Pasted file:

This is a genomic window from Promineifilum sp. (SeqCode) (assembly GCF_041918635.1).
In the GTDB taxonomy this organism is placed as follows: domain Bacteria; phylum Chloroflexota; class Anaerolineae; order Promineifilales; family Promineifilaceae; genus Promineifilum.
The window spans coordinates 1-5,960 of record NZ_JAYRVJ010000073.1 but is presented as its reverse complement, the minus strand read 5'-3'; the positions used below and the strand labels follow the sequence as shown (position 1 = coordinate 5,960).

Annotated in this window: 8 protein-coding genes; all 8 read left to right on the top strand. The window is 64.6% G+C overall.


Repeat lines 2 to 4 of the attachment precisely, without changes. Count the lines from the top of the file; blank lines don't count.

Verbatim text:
In the GTDB taxonomy this organism is placed as follows: domain Bacteria; phylum Chloroflexota; class Anaerolineae; order Promineifilales; family Promineifilaceae; genus Promineifilum.
The window spans coordinates 1-5,960 of record NZ_JAYRVJ010000073.1 but is presented as its reverse complement, the minus strand read 5'-3'; the positions used below and the strand labels follow the sequence as shown (position 1 = coordinate 5,960).

Annotated in this window: 8 protein-coding genes; all 8 read left to right on the top strand. The window is 64.6% G+C overall.